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Laura Mercier Overcomes Content Chaos and Boosts the Use of Photography Investments With Their New DAM System

Global cosmetic and skincare company Laura Mercier successfully launches their new digital asset management (DAM) system to gain the control and organization they need to get the most out of their content investment.

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Laura Mercier is owned by Shiseido, one of the largest and oldest beauty companies in the world. Seeing the value in a DAM system, Shiseido purchased the Widen Collective® for several companies within their family of brands, including NARS, Clé de Peau Beauté, Drunk Elephant, Laura Mercier, and Shiseido Professional. Laura Mercier intended to roll out out the new DAM system, but without a dedicated DAM admin to oversee the launch (and the system), the project stalled.

Instead of using the Collective to manage their large and growing library of digital assets, Laura Mercier continued to rely on Box, a cloud-storage tool that allows organizations to store, share, and collaborate across files. The result was far from ideal. Duplicate, outdated files were scattered everywhere. Filenames were a mess. And there was no effective way for teams to search for photos, videos, and other creative assets within the tool’s folder-based system. Producing and shooting all of this content was expensive, and the fact that nobody could find what they needed was becoming a very large and costly problem.

Something had to change. And finally, in November 2019, Laura Mercier hired Anna Raugalis as their new Manager of Digital Assets. “When I started, my mission was to get the Collective up and running as quickly as possible,” said Anna. “It’s a little daunting to start up with a new company while learning all about the brand — all the products, the internal workings of the office — and then to get the DAM system up.” Pair this with an impending pandemic, no predecessor to hand off the role, and a global team that was hesitant to move from their legacy tool — and Anna had quite the challenge ahead.


Transition creative assets out of Box and into the Widen Collective

Rollout the DAM system quickly and globally

Drive user adoption with effective change management

Set teams up for success and enable them to do more


A dedicated DAM admin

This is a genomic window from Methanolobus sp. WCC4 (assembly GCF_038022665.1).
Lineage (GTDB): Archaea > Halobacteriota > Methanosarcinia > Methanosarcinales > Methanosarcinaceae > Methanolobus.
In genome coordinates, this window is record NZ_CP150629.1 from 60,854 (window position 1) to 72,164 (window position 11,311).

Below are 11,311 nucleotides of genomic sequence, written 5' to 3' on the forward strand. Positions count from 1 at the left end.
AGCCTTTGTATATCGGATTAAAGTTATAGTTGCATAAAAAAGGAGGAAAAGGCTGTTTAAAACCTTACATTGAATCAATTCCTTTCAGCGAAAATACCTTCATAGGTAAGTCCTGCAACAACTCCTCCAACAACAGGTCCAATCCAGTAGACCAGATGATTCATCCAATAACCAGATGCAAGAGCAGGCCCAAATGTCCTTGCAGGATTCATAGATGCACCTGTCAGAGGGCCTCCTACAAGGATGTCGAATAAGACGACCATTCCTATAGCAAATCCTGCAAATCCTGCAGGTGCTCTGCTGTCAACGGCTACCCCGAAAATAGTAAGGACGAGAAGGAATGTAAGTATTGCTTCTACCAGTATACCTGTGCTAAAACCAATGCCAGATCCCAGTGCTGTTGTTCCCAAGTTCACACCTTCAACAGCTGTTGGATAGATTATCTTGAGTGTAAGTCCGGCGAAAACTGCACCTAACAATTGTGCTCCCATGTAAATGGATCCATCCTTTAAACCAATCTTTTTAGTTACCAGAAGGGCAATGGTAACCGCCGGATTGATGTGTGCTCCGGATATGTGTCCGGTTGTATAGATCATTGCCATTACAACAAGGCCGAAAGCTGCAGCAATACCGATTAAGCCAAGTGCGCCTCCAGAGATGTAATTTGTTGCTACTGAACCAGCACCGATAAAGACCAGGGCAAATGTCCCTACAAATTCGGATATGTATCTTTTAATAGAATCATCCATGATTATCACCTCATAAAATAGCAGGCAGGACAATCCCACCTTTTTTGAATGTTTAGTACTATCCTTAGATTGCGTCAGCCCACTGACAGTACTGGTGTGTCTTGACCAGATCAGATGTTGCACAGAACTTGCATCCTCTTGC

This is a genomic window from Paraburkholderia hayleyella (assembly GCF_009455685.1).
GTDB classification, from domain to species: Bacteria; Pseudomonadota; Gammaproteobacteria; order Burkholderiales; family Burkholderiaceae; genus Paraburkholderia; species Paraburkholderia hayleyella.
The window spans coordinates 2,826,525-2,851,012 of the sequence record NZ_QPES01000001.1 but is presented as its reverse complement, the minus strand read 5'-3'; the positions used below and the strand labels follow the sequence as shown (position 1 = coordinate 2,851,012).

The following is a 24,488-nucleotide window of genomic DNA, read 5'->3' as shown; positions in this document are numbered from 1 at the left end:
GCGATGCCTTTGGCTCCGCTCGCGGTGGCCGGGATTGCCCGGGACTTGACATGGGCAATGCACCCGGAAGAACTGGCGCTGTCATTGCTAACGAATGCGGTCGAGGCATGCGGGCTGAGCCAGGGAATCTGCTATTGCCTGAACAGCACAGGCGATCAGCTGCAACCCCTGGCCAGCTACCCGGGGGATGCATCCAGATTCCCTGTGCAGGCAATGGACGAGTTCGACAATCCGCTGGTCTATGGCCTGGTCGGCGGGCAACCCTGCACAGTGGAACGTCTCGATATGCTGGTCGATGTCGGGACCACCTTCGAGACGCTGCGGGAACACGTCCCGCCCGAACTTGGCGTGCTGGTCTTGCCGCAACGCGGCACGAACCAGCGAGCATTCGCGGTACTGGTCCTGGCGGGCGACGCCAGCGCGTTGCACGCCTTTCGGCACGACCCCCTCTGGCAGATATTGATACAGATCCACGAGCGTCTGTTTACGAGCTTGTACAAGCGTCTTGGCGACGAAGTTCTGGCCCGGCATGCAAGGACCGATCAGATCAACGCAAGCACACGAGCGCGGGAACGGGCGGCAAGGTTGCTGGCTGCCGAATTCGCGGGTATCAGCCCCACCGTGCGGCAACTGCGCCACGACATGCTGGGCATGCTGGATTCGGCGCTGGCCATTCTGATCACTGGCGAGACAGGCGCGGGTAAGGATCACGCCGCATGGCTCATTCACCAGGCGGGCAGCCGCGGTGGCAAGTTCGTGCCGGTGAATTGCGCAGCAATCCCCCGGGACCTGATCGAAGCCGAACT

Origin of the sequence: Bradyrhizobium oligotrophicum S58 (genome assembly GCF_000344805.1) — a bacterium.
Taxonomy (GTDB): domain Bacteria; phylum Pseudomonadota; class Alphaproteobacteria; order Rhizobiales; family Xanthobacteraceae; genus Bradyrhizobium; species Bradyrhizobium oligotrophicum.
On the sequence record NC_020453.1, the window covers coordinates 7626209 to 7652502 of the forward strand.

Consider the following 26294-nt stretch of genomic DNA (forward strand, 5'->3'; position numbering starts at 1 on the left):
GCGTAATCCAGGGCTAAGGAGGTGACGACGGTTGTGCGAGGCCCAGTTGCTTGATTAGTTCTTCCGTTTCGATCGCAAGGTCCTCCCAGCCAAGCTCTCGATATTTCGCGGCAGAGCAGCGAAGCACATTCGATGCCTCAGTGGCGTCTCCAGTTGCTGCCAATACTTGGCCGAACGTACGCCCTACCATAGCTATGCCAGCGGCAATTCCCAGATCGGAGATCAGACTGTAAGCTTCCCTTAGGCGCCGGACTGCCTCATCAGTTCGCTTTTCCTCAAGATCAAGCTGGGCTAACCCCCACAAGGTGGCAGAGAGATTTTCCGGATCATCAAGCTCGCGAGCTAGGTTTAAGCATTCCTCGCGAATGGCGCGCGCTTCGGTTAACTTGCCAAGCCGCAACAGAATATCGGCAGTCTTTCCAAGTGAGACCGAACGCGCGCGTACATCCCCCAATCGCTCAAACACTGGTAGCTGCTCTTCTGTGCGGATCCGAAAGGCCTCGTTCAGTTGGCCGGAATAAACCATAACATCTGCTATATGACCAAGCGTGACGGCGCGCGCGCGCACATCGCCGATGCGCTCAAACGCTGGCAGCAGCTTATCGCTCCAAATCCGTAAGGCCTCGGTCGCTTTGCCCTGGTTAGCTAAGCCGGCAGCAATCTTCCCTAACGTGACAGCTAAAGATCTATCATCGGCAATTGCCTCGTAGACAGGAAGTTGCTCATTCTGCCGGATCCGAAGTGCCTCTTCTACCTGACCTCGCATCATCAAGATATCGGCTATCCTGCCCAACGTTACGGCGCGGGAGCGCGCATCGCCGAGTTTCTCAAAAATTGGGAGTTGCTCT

Hiring Anna was the first step in Laura Mercier’s quest to overcome their DAM challenges and transition from Box to the Collective. “At a certain point, it became not just a day-to-day annoyance but something that was actually costing the company money, and something they wanted to invest in,” said Anna about the state of Laura Mercier’s assets and the need for her new role. “They realized they needed a dedicated person who had expertise in DAM and whose only job would be managing the DAM system,” continued Anna. “It’s such a huge undertaking that it couldn’t just be an afterthought position.” And Anna’s right. From learning how to best set up the system to engaging users, training global teams, uploading and organizing assets, and maintaining the system — being a DAM admin is a full-time job.

A user-first experience
Anna may have been new to Laura Mercier, but she was no stranger to managing large volumes of digital assets. Anna knew that one of the most important things she could do was to organize the DAM system in a way that worked for her users. “It’s just like online shopping,” said Anna about using a DAM system. With this in mind, Anna set up metadata fields and a system hierarchy that aligned with user searches and mimicked how customers shop for products (e.g. sorting by product type rather than file type).

But more than that, Anna listened to her user base. She took their feedback and adjusted the system to support how they work. Sometimes this was as simple as incorporating common company acronyms in the DAM system. But other times, she’d learn something truly surprising and work that in. For example, when she discovered that users were looking for asset size and spec information in the actual filename, she pivoted and adjusted her naming conventions.

Anna’s secret to success? “Give yourself space to understand both the DAM system, what it can and can’t do — and then what your company needs [and] what your users need,” shared Anna. “And don’t be so set in stone with whatever rules you think are ‘the right thing to do.’”

A thoughtful transition
“I know that everyone was very comfortable on Box, even though they couldn't find anything,” said Anna. “I think that people were afraid of us rolling out a new tool that would be just another confusing thing they had to deal with.” So to ease the trepidation of her users, Anna worked to bridge the transition as much as possible. One way she did this was through the use of Portals, the Collective app that allows brands to curate subsets of assets that can be distributed and accessed outside of the DAM system. “I’ve relied heavily on Portals to sort of mimic the folder feel of Box,” shared Anna. “I've done that a lot in the first year just to get people over the hump of getting away from folders and learning this new filtering system [in the Collective].”